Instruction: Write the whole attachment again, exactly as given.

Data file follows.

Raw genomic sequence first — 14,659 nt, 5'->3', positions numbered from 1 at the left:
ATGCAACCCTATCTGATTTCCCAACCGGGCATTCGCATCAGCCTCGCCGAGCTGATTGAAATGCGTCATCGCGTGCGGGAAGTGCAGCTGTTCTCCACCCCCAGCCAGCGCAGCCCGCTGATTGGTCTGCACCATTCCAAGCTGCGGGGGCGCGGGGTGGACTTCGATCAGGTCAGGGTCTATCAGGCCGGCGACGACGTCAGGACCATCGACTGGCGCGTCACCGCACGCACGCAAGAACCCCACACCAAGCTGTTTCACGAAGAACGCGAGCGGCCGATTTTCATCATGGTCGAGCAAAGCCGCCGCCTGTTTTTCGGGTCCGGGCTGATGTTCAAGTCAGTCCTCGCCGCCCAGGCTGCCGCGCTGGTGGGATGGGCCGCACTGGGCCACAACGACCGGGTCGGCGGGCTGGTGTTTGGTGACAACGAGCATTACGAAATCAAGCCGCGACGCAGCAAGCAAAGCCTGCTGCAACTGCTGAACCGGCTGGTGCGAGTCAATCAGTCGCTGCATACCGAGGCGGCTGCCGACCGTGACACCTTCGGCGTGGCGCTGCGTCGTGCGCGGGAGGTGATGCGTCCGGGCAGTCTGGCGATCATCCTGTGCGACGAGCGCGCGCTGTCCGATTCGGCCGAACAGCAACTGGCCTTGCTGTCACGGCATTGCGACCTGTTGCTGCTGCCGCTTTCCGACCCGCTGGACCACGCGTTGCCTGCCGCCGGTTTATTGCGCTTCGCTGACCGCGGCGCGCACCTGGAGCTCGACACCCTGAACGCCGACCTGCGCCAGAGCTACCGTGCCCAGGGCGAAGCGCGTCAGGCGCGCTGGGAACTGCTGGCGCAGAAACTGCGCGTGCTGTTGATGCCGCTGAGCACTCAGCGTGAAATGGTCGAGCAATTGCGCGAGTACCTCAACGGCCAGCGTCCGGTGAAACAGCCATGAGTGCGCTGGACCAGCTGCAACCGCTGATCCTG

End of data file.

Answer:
Raw genomic sequence first — 14,659 nt, 5'->3', positions numbered from 1 at the left:
ATGCAACCCTATCTGATTTCCCAACCGGGCATTCGCATCAGCCTCGCCGAGCTGATTGAAATGCGTCATCGCGTGCGGGAAGTGCAGCTGTTCTCCACCCCCAGCCAGCGCAGCCCGCTGATTGGTCTGCACCATTCCAAGCTGCGGGGGCGCGGGGTGGACTTCGATCAGGTCAGGGTCTATCAGGCCGGCGACGACGTCAGGACCATCGACTGGCGCGTCACCGCACGCACGCAAGAACCCCACACCAAGCTGTTTCACGAAGAACGCGAGCGGCCGATTTTCATCATGGTCGAGCAAAGCCGCCGCCTGTTTTTCGGGTCCGGGCTGATGTTCAAGTCAGTCCTCGCCGCCCAGGCTGCCGCGCTGGTGGGATGGGCCGCACTGGGCCACAACGACCGGGTCGGCGGGCTGGTGTTTGGTGACAACGAGCATTACGAAATCAAGCCGCGACGCAGCAAGCAAAGCCTGCTGCAACTGCTGAACCGGCTGGTGCGAGTCAATCAGTCGCTGCATACCGAGGCGGCTGCCGACCGTGACACCTTCGGCGTGGCGCTGCGTCGTGCGCGGGAGGTGATGCGTCCGGGCAGTCTGGCGATCATCCTGTGCGACGAGCGCGCGCTGTCCGATTCGGCCGAACAGCAACTGGCCTTGCTGTCACGGCATTGCGACCTGTTGCTGCTGCCGCTTTCCGACCCGCTGGACCACGCGTTGCCTGCCGCCGGTTTATTGCGCTTCGCTGACCGCGGCGCGCACCTGGAGCTCGACACCCTGAACGCCGACCTGCGCCAGAGCTACCGTGCCCAGGGCGAAGCGCGTCAGGCGCGCTGGGAACTGCTGGCGCAGAAACTGCGCGTGCTGTTGATGCCGCTGAGCACTCAGCGTGAAATGGTCGAGCAATTGCGCGAGTACCTCAACGGCCAGCGTCCGGTGAAACAGCCATGAGTGCGCTGGACCAGCTGCAACCGCTGATCCTG